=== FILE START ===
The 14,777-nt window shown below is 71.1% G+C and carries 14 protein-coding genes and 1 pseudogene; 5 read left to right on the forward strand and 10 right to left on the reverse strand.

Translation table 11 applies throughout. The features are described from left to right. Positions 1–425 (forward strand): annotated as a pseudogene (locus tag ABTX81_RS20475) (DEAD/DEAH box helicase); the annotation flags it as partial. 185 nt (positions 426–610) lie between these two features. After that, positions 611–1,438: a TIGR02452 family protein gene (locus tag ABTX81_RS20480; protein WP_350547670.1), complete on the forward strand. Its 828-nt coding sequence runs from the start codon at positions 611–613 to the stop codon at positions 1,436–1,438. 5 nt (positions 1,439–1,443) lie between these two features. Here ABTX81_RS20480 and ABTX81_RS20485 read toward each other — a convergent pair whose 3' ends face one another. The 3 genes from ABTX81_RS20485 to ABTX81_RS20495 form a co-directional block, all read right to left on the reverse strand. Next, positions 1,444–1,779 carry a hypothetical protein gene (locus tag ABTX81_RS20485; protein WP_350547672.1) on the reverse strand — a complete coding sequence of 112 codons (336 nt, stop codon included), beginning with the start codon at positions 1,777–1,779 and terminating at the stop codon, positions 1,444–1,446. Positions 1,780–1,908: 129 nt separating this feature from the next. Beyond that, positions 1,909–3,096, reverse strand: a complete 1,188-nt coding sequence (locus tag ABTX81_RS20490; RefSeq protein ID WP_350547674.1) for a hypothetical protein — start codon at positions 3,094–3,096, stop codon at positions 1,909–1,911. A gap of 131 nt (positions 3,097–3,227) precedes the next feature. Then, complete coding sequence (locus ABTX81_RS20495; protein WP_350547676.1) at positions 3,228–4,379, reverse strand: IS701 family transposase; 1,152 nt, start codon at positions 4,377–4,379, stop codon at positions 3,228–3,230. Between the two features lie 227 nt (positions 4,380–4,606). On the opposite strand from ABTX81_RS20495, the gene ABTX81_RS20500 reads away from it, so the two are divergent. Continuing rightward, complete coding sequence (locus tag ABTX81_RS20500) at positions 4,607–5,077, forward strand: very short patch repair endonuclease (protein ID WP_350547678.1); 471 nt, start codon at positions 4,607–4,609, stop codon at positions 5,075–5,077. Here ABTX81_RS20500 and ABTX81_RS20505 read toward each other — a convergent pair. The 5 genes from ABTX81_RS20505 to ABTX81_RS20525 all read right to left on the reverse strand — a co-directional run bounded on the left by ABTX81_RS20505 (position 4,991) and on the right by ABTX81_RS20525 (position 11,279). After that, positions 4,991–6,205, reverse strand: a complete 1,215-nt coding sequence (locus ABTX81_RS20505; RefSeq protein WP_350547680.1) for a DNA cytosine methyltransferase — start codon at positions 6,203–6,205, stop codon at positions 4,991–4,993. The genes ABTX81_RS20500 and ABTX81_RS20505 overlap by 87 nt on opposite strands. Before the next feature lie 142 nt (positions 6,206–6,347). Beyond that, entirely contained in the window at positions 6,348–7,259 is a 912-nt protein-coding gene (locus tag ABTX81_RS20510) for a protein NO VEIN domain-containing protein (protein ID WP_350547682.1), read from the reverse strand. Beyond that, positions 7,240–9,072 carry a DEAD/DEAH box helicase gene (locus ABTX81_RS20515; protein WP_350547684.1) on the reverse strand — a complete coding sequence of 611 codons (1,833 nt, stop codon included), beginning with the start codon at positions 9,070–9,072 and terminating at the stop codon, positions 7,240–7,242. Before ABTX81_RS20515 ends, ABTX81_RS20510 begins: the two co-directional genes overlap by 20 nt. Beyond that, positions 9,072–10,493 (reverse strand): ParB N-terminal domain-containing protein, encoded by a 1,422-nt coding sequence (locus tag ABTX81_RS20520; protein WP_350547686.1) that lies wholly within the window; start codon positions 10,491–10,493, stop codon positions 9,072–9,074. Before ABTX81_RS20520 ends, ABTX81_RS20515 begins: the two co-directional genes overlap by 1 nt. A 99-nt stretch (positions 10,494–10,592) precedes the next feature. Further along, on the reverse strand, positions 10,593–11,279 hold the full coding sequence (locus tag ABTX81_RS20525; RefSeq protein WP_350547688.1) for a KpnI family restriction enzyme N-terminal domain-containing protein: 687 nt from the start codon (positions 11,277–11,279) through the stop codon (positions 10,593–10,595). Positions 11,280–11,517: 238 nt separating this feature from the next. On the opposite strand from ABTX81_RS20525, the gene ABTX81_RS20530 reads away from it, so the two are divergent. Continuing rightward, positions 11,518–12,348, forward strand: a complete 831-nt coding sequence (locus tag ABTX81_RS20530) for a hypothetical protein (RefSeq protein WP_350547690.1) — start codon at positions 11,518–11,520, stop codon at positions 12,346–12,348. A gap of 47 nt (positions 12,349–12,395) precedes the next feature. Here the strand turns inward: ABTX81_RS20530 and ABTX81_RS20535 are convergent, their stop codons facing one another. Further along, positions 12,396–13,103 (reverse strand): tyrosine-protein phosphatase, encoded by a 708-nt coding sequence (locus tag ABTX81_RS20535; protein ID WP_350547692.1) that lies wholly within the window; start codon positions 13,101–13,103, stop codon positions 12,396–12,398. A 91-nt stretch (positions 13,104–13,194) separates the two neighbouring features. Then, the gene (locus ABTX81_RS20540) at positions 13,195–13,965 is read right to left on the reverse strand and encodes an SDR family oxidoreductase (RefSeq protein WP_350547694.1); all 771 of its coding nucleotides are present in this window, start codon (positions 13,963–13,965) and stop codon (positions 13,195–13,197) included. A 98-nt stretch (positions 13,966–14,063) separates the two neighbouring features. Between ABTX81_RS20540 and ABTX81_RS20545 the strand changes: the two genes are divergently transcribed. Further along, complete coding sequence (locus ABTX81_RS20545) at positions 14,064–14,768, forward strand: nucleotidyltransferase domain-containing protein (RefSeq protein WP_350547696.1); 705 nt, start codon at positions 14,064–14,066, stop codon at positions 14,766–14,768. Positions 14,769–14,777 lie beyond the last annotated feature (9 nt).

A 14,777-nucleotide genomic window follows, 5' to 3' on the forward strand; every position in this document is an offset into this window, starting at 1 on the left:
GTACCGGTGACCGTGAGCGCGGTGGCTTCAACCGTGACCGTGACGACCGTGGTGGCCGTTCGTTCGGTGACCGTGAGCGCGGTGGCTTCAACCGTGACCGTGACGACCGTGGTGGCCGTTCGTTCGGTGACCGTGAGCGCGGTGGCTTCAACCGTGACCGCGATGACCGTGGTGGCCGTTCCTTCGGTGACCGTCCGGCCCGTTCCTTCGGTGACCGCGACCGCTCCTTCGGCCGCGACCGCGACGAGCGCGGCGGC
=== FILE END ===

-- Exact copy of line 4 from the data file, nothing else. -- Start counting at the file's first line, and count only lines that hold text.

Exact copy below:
GTACCGGTGACCGTGAGCGCGGTGGCTTCAACCGTGACCGTGACGACCGTGGTGGCCGTTCGTTCGGTGACCGTGAGCGCGGTGGCTTCAACCGTGACCGTGACGACCGTGGTGGCCGTTCGTTCGGTGACCGTGAGCGCGGTGGCTTCAACCGTGACCGCGATGACCGTGGTGGCCGTTCCTTCGGTGACCGTCCGGCCCGTTCCTTCGGTGACCGCGACCGCTCCTTCGGCCGCGACCGCGACGAGCGCGGCGGC